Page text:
# Difference between revisions of "Math 675R: Special Topics in Algebra."

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=== Description === | === Description === |

## Latest revision as of 15:20, 29 September 2014

## Contents

## Catalog Information

### Title

Special Topics in Algebra.

### Credit Hours

3

### Prerequisite

### Description

Advanced topics in algebra drawn from pure and applied mathematics. Possible topics include: representation theory, Lie groups and Lie algebras, geometric group theory, Galois theory, algebraic number theory, computational algebra, Category theory, Grobner bases, algebraic geometry, algebraic combinatorics, cryptanalysis, finite group theory, modular forms, commutative algebra, homological algebra, group cohomology, character theory of finite groups, mathematical physics, ring theory.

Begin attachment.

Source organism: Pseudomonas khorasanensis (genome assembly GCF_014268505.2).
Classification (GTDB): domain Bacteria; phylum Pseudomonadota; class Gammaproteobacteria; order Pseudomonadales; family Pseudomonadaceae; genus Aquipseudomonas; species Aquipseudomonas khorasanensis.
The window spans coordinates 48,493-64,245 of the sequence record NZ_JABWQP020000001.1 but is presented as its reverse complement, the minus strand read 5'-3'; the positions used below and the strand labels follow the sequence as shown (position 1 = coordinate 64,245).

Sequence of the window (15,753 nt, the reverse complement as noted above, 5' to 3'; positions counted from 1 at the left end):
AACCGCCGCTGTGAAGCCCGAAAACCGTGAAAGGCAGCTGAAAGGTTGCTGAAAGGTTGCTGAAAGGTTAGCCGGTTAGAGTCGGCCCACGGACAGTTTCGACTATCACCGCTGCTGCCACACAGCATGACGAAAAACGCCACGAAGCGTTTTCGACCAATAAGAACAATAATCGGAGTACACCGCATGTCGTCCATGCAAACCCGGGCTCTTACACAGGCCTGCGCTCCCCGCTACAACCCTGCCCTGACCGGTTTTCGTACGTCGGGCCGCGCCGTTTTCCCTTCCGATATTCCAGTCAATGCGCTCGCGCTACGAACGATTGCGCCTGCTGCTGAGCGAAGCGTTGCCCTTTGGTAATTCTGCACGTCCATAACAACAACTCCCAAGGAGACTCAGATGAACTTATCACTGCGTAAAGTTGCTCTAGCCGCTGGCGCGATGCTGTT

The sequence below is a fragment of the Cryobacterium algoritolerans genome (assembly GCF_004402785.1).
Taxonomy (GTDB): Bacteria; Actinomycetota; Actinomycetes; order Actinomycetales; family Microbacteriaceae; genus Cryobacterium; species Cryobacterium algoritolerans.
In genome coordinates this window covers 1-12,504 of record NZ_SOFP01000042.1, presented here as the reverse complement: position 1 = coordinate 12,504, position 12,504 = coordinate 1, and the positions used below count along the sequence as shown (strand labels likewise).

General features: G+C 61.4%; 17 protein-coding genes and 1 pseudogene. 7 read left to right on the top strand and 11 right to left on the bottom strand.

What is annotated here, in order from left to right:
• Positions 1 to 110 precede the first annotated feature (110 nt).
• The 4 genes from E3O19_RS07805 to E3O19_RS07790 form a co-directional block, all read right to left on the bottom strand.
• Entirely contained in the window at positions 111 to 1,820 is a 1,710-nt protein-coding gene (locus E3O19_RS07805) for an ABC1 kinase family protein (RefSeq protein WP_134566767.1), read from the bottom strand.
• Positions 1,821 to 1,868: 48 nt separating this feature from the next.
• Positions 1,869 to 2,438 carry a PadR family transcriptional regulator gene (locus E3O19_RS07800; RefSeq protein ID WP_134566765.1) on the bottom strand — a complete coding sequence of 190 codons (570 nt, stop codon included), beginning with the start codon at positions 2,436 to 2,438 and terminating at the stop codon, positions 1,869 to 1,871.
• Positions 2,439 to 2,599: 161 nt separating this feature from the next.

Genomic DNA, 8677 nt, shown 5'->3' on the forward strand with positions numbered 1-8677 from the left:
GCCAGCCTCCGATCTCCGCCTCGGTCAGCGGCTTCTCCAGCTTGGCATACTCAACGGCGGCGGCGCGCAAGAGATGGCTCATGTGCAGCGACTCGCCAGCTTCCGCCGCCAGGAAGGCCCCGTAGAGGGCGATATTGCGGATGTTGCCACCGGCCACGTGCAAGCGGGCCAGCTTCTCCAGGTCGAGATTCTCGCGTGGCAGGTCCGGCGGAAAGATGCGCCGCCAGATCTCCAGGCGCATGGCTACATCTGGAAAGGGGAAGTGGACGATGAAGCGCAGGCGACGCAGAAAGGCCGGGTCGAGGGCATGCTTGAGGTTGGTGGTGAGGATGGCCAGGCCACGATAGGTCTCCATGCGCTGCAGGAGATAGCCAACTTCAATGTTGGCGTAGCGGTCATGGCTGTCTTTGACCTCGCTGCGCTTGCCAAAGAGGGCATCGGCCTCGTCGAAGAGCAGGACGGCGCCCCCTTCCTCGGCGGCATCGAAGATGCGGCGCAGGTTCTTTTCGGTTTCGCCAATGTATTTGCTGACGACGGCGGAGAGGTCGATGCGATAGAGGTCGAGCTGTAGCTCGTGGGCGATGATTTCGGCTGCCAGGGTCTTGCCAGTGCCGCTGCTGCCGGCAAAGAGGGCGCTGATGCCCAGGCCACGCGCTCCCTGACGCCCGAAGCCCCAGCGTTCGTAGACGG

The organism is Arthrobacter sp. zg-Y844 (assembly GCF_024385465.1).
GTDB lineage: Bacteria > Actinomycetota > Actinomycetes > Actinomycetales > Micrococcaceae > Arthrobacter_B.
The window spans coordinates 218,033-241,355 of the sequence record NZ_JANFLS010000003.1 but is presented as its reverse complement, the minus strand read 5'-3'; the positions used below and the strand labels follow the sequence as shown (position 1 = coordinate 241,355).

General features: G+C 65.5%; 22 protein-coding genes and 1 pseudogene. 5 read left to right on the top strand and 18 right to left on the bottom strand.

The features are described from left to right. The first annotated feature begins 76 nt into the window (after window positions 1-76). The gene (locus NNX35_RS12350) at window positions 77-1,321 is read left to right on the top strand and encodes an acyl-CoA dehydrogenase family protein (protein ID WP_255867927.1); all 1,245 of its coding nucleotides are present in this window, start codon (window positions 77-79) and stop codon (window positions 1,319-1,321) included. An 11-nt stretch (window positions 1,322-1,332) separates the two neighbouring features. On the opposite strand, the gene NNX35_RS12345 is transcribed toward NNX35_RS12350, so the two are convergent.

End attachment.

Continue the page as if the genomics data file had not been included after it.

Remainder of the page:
## Desired Learning Outcomes

Students should gain a familiarity with a particular area of algebra selected by the instructor.

### Prerequisites

Students are expected to have completed the graduate algebra sequence Math 671 and Math 672.

### Minimal learning outcomes

Minimal learning outcomes cannot be specified for a course in which topics will vary from year to year. However, regardless of the topic, successful students will know terminology, statements and approaches to problems undergoing active research, and major results in the area and techniques used to prove them. Students will demonstrate this knowledge by working suitable problems and developing their own proofs, by presenting and writing work inside and outside of class, and participating in other activities expected of more advanced graduate students.

### Textbooks

Possible textbooks for this course include (but are not limited to):

### Additional topics

Past topics chosen include:

- Representations of algebras and finite groups, using the book by Curtis and Reiner.
- Modular forms using a book by Kilford "Modular forms: a classical and computational introduction."
- Lie algebras, using a book by J Humphreys.
- Lie groups, using the book "Lie groups, Lie algberas and representations", by Brian C. Hall.